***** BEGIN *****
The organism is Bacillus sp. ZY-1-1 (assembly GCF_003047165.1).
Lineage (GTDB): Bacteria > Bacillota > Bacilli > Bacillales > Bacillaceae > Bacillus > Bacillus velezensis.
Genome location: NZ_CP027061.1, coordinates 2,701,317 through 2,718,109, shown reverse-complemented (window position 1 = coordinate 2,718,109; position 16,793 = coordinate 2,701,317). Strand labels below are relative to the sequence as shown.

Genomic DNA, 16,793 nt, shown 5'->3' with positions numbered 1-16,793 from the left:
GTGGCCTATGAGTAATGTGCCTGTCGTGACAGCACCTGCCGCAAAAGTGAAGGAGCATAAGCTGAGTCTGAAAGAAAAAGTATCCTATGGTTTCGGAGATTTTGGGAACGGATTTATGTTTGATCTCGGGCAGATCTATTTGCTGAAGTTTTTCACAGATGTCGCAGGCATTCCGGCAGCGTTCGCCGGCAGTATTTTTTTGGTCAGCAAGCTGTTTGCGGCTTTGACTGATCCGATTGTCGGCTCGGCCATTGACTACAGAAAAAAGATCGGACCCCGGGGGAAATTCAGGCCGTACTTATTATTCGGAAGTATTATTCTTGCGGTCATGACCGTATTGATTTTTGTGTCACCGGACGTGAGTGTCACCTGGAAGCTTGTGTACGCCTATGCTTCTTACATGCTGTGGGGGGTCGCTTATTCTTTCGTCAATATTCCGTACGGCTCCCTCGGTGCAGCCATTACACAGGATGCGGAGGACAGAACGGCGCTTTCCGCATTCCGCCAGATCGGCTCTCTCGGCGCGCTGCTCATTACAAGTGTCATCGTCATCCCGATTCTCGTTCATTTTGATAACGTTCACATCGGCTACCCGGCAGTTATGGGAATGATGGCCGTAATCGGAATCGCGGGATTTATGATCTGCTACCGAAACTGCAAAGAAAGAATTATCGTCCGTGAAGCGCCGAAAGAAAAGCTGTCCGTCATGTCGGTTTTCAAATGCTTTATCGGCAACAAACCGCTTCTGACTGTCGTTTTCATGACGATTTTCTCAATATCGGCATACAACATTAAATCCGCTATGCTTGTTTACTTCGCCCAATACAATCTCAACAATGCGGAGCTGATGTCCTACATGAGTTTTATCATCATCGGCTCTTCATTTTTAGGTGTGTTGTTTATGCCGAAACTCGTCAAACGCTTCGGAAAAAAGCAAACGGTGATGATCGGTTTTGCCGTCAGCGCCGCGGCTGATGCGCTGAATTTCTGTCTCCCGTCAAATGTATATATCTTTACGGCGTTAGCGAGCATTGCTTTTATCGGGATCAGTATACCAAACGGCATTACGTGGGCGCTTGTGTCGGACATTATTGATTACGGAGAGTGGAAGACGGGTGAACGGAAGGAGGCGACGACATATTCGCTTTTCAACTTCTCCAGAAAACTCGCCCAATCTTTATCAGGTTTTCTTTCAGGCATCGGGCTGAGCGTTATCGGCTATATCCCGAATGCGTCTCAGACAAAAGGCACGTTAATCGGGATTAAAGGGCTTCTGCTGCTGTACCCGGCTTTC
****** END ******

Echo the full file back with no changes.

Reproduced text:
The organism is Bacillus sp. ZY-1-1 (assembly GCF_003047165.1).
Lineage (GTDB): Bacteria > Bacillota > Bacilli > Bacillales > Bacillaceae > Bacillus > Bacillus velezensis.
Genome location: NZ_CP027061.1, coordinates 2,701,317 through 2,718,109, shown reverse-complemented (window position 1 = coordinate 2,718,109; position 16,793 = coordinate 2,701,317). Strand labels below are relative to the sequence as shown.

Genomic DNA, 16,793 nt, shown 5'->3' with positions numbered 1-16,793 from the left:
GTGGCCTATGAGTAATGTGCCTGTCGTGACAGCACCTGCCGCAAAAGTGAAGGAGCATAAGCTGAGTCTGAAAGAAAAAGTATCCTATGGTTTCGGAGATTTTGGGAACGGATTTATGTTTGATCTCGGGCAGATCTATTTGCTGAAGTTTTTCACAGATGTCGCAGGCATTCCGGCAGCGTTCGCCGGCAGTATTTTTTTGGTCAGCAAGCTGTTTGCGGCTTTGACTGATCCGATTGTCGGCTCGGCCATTGACTACAGAAAAAAGATCGGACCCCGGGGGAAATTCAGGCCGTACTTATTATTCGGAAGTATTATTCTTGCGGTCATGACCGTATTGATTTTTGTGTCACCGGACGTGAGTGTCACCTGGAAGCTTGTGTACGCCTATGCTTCTTACATGCTGTGGGGGGTCGCTTATTCTTTCGTCAATATTCCGTACGGCTCCCTCGGTGCAGCCATTACACAGGATGCGGAGGACAGAACGGCGCTTTCCGCATTCCGCCAGATCGGCTCTCTCGGCGCGCTGCTCATTACAAGTGTCATCGTCATCCCGATTCTCGTTCATTTTGATAACGTTCACATCGGCTACCCGGCAGTTATGGGAATGATGGCCGTAATCGGAATCGCGGGATTTATGATCTGCTACCGAAACTGCAAAGAAAGAATTATCGTCCGTGAAGCGCCGAAAGAAAAGCTGTCCGTCATGTCGGTTTTCAAATGCTTTATCGGCAACAAACCGCTTCTGACTGTCGTTTTCATGACGATTTTCTCAATATCGGCATACAACATTAAATCCGCTATGCTTGTTTACTTCGCCCAATACAATCTCAACAATGCGGAGCTGATGTCCTACATGAGTTTTATCATCATCGGCTCTTCATTTTTAGGTGTGTTGTTTATGCCGAAACTCGTCAAACGCTTCGGAAAAAAGCAAACGGTGATGATCGGTTTTGCCGTCAGCGCCGCGGCTGATGCGCTGAATTTCTGTCTCCCGTCAAATGTATATATCTTTACGGCGTTAGCGAGCATTGCTTTTATCGGGATCAGTATACCAAACGGCATTACGTGGGCGCTTGTGTCGGACATTATTGATTACGGAGAGTGGAAGACGGGTGAACGGAAGGAGGCGACGACATATTCGCTTTTCAACTTCTCCAGAAAACTCGCCCAATCTTTATCAGGTTTTCTTTCAGGCATCGGGCTGAGCGTTATCGGCTATATCCCGAATGCGTCTCAGACAAAAGGCACGTTAATCGGGATTAAAGGGCTTCTGCTGCTGTACCCGGCTTTC